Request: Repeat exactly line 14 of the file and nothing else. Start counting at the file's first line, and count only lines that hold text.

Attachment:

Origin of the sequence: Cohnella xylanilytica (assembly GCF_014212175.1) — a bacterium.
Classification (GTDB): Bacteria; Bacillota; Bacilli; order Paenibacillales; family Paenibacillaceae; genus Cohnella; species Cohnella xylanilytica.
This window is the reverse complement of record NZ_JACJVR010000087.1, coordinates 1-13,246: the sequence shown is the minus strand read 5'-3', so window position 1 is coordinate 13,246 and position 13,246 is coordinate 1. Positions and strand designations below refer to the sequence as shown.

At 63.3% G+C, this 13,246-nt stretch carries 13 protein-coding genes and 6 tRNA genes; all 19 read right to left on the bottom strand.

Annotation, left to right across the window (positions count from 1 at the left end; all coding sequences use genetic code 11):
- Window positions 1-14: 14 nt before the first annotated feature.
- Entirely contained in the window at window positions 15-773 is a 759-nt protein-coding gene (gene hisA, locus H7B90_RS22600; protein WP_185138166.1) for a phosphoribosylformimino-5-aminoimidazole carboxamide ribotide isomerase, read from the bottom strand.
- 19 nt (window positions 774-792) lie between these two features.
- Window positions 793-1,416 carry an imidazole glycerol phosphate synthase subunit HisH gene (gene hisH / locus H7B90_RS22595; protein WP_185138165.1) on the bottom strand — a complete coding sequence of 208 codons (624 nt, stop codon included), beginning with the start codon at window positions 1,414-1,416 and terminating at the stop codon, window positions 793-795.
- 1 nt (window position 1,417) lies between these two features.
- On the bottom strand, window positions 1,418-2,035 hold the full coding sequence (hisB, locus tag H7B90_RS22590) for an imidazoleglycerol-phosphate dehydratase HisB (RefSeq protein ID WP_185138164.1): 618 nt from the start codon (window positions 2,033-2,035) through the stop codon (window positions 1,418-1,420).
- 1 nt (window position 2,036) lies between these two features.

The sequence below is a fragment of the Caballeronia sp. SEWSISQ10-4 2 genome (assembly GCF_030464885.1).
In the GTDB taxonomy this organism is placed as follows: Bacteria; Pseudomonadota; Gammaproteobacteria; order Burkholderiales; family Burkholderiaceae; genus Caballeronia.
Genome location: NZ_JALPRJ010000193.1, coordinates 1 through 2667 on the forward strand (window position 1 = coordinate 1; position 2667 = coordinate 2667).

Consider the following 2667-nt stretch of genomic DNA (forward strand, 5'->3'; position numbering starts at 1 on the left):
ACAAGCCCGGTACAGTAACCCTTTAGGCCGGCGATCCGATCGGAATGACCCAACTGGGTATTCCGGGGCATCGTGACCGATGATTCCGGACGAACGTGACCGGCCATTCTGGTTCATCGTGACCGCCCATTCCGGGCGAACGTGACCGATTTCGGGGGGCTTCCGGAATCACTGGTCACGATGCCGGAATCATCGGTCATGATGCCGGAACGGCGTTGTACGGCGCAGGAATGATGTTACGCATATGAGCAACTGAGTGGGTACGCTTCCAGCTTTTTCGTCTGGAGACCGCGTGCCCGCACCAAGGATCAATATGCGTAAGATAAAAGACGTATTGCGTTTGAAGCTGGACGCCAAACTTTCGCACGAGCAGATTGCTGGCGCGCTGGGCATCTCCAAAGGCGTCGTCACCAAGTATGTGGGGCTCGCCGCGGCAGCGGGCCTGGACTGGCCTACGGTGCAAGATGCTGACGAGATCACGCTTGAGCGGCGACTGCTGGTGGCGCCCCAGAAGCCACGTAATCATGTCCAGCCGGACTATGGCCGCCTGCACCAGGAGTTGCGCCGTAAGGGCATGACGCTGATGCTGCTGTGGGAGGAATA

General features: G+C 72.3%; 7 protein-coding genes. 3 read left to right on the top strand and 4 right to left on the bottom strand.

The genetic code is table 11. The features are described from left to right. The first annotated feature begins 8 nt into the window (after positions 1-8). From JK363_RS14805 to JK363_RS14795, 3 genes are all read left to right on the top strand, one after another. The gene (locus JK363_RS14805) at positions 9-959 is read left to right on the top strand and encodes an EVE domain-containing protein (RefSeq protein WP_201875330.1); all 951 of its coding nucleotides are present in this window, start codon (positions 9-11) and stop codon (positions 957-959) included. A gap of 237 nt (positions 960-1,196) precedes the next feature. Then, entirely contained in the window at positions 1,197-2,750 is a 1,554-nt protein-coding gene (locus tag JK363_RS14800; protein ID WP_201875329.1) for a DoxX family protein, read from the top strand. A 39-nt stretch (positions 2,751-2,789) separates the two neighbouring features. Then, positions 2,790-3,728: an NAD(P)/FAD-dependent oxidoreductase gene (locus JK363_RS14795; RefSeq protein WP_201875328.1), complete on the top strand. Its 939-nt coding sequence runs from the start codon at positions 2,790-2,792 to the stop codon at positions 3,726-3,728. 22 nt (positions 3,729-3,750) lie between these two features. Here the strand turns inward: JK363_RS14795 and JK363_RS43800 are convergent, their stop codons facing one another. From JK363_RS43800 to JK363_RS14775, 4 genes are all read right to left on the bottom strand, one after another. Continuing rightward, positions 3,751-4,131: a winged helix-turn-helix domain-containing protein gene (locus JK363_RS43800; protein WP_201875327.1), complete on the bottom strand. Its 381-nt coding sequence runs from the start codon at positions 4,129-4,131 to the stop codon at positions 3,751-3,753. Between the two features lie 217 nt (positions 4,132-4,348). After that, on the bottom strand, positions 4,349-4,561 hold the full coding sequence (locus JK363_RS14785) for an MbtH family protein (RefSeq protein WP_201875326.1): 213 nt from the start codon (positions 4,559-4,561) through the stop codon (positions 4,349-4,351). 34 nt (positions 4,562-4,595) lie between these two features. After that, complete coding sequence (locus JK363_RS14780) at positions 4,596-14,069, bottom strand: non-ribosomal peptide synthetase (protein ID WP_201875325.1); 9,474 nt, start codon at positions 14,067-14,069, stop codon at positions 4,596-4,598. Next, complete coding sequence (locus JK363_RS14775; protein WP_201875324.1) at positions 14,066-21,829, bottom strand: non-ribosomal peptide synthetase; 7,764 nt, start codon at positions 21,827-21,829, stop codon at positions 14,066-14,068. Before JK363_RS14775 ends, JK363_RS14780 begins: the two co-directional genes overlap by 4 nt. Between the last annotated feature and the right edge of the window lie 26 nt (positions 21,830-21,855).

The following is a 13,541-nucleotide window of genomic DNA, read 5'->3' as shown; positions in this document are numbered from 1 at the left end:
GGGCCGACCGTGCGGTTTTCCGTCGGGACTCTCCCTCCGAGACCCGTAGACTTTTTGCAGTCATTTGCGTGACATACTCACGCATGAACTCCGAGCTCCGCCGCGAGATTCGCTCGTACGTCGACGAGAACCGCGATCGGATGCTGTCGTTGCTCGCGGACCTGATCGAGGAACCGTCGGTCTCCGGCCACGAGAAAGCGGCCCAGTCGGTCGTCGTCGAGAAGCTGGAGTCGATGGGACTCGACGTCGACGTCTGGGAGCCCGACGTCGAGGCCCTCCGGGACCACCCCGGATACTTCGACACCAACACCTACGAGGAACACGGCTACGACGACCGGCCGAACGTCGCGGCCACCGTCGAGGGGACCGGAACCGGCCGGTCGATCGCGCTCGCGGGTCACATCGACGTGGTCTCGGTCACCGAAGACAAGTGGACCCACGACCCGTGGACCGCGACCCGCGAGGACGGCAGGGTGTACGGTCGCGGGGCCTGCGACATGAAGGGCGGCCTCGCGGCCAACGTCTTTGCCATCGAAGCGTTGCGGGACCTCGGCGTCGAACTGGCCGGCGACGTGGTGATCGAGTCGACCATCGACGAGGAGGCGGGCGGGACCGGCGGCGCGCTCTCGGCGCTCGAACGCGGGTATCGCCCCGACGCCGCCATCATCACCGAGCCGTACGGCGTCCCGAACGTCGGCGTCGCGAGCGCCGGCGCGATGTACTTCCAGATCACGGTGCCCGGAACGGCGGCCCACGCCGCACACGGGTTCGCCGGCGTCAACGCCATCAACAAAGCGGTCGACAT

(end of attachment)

In the GTDB taxonomy this organism is placed as follows: Bacteria; Pseudomonadota; Gammaproteobacteria; order Burkholderiales; family Burkholderiaceae; genus Caballeronia.